Sometimes you publish a poem in response to the current moment, whatever that may be, and then the moment passes, and the poem no longer feels as urgent as it once did. In our current moment—as the right begins its prosecution of what are essentially two wars, one on the reproductive autonomy of anyone who can get pregnant and one on people whom I will broadly call queer, to represent anyone who does not conform to the strict, heteronormative, gender binary—three poems of mine, two from The Silence of Men and one from Words For What Those Men Have Done have suddenly become more relevant than they ever should have been in the first place. Iwant to share them with you, but first I’d like to tell you a little bit about their history.
I’ll start with the poems from The Silence of Men. At the readings I gave when the book first came out in 2006, I made a point of including “Melissa’s Story” and “Bill’s Story” in my set pretty frequently. Reproductive rights had been a major issue in the 2004 presidential election, and I wanted to do my part to keep the issue front and center in whatever way I could. I wrote the poems after reading Back Rooms: Voices from the Illegal Abortion Era, edited by Ellen Messer and Kathryn E. May. “Melissa’s Story” is spoken by a woman who pays a doctor for an illegal abortion. “Bill’s Story” is spoken by a man some non-specified but significant number of years after his pregnant girlfriend was sent against her will, and against what the teen couple wanted for themselves, to what used to be called a home for unwed mothers, where she was forced to put the child they conceived up for adoption.
In practical terms at least, we are no doubt farther away from men having to live Bill’s experience than we are from women having to live Melissa’s. Given the particular form of Christian morality that is driving the anti-abortion movement, however, it would be naïve to think some version of homes for unwed mothers could never make a comeback. It was, and is, important to me to give voice to Bill’s experience because it represents a rarely acknowledged stake that those of us who can’t get pregnant have in reproductive autonomy.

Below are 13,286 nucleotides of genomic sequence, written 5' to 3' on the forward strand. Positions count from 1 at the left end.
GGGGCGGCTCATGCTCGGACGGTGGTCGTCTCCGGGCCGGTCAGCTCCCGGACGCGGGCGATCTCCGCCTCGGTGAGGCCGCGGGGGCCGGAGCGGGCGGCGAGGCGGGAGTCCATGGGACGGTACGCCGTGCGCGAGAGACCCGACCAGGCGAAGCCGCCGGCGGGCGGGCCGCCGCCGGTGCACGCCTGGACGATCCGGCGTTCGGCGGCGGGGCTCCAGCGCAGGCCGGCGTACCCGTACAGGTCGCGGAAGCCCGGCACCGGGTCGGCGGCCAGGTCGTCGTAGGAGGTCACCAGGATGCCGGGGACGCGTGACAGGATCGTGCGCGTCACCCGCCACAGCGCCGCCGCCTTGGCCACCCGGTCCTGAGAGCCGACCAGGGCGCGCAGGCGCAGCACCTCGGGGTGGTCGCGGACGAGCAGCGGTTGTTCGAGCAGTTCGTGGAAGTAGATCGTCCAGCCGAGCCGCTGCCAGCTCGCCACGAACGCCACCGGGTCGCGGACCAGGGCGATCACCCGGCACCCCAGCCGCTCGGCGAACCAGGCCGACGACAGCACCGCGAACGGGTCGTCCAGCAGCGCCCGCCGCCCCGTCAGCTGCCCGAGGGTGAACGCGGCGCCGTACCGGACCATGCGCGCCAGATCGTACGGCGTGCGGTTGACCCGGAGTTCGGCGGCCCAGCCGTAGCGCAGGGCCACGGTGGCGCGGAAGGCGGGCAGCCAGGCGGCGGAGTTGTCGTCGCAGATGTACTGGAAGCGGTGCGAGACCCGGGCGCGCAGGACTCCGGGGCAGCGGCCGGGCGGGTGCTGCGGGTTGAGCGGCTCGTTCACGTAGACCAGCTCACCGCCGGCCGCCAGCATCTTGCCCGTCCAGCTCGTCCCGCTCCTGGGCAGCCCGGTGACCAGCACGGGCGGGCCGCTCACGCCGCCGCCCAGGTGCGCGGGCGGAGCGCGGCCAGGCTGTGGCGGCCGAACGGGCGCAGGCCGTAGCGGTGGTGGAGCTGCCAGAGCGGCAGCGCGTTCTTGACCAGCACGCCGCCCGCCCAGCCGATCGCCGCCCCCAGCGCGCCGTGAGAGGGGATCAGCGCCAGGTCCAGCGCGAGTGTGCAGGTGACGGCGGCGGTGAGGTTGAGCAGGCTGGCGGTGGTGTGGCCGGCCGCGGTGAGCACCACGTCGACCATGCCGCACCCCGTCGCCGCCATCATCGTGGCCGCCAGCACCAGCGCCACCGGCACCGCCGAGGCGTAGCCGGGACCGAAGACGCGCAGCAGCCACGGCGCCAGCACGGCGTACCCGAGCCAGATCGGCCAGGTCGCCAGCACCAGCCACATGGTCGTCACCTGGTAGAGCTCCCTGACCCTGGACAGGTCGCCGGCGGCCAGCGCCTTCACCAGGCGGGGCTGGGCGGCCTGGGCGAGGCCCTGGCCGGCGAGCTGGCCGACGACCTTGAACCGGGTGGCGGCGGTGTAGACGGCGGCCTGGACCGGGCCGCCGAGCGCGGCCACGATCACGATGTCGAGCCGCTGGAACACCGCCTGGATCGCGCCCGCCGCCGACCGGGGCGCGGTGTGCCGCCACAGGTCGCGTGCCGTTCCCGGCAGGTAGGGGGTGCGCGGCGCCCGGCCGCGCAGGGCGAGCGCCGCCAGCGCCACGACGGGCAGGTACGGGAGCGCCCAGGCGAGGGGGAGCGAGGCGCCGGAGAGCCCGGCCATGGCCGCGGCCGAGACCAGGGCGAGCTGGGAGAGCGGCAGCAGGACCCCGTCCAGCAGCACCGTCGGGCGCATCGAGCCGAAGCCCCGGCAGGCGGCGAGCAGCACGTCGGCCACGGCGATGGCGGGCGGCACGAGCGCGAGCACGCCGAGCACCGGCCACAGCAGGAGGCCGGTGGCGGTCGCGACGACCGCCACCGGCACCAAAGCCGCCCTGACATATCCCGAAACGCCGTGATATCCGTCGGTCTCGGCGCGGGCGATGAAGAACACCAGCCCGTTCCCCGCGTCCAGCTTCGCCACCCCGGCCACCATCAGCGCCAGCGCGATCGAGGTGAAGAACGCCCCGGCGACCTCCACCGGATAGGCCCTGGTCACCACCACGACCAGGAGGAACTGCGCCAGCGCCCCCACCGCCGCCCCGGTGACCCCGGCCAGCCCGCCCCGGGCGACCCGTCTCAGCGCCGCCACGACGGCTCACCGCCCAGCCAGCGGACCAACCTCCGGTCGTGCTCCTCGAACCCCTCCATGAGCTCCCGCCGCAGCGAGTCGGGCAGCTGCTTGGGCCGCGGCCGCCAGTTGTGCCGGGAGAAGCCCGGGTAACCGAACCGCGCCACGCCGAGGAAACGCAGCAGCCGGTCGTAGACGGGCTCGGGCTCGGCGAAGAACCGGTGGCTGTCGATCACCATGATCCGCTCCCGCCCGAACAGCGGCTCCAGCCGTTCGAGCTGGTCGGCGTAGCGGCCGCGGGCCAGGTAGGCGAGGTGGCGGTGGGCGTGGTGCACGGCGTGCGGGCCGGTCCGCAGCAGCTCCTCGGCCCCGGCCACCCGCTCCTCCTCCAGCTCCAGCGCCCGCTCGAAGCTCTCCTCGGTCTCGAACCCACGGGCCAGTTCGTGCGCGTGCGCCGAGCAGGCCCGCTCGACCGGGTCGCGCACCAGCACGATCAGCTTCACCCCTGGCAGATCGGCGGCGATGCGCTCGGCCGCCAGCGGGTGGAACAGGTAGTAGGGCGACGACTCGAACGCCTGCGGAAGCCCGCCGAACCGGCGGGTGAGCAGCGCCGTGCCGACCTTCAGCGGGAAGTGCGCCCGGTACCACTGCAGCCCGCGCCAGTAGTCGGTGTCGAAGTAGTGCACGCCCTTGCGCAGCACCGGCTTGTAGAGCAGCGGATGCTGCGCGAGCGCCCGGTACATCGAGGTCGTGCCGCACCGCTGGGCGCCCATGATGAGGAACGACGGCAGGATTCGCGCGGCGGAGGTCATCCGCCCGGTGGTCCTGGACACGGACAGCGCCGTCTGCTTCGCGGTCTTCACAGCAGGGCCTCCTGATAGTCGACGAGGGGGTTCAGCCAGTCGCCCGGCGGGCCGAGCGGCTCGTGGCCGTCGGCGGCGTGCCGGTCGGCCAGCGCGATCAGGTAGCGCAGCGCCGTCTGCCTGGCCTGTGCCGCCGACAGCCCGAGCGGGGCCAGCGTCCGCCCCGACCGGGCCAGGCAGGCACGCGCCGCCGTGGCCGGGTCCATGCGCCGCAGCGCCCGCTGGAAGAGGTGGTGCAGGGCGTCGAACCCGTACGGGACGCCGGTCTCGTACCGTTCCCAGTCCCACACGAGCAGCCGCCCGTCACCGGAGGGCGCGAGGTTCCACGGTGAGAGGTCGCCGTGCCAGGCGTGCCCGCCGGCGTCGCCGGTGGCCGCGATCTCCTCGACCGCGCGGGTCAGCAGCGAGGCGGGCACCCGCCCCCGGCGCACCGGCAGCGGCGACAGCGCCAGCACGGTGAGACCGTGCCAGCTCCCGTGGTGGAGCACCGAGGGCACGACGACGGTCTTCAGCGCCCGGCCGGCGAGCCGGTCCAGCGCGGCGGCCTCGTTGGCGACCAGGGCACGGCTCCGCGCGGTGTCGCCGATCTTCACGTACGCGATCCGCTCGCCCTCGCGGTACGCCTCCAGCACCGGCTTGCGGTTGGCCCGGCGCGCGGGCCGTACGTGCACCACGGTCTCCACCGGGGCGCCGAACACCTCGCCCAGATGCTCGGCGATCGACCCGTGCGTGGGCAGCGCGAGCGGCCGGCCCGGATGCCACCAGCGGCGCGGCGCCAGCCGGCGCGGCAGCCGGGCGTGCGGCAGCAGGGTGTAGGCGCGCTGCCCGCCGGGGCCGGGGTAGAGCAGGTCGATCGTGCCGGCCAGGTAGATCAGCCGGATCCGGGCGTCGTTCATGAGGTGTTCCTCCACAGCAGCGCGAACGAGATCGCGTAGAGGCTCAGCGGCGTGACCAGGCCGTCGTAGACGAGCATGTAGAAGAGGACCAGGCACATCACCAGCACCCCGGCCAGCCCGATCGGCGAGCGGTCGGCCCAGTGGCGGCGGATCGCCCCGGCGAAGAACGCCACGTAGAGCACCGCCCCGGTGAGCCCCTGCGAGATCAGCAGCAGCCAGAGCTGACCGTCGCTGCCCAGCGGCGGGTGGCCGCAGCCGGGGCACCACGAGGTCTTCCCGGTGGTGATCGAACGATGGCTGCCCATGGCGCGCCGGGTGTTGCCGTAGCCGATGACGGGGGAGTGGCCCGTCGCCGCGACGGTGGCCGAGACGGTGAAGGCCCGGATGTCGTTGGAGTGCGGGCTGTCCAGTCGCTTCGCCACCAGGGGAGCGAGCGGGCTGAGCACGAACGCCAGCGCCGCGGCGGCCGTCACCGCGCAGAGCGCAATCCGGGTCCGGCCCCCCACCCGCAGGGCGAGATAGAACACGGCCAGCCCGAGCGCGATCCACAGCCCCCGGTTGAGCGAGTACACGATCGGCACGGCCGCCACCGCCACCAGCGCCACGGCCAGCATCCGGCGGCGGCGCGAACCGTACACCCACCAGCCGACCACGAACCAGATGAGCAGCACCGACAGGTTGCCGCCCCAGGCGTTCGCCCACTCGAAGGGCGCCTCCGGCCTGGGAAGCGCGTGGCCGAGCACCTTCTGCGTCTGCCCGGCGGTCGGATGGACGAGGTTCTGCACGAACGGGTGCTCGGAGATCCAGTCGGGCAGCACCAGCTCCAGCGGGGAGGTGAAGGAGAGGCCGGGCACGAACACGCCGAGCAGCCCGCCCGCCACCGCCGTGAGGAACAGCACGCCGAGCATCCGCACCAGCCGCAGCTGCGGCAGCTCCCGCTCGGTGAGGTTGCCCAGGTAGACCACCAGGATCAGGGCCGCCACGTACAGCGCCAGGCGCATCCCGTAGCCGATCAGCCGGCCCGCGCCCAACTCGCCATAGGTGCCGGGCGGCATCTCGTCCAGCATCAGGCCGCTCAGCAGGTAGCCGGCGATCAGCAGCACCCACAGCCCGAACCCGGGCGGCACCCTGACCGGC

The doctor gave instructions like a spy:
Be there, seven pm, on the dot.
If you’re not, I’m gone. Don’t even think about
another appointment. Got it? That day,
of course, there was traffic, and the money
had to be in small, old bills. You will get
in my car as if we were lovers. At the spot,
you’ll step out first. Walk when and where I say.
Make a mistake and I leave. Understood?
I did. Somehow it went without a snag,
and there I was, legs open on a bed,
with a man crouched between them like a dog.
He reached into me and scraped away the life
I’d almost made, not yet mine to give.
He talked about her like she was a boat.
You just loaded the ship, son. Where the wind
takes it is out of your hands, hear? She’ll find
a port to dock in. Just be glad you got
what you wanted without getting shot.
Her parents were no better, as if I’d planned
to make her pregnant. We begged them not to send
her away. Once she was gone, they moved out.
Not long after the birth-month, her single
letter came: I named him Bill. Then they took him.
Years later, I drove to where the postmark
pointed. No one would speak to me. I still
hope, though. My son is old enough to look,
and I deserve to tell him who I am.
The third poem I want to share with you, from Words For What Those Men Have Done, is called “It Must Include The Body.” I wrote it before marriage equality became the law of the land, and I truly thought, once it did become law, that this would be a poem from a time we had left behind as a country. I have obviously learned how wrong I was, but I wonder how many people who are not LGBTQ recognize that, when the government polices queer bodies, it polices our bodies as well. The poem takes a while to get where it’s going, so just go with the flow of it.
It Must Include the Body
Belly like a watermelon
stuffed up the front
of her white cotton summer dress,
the pregnant woman at the corner
turns her back to me to face
the direction she’ll cross the street in,
and what she’s wearing
flares from the waist down
in a twirl that settles
along the line of her hips
till only the hem that falls
to just above her ankles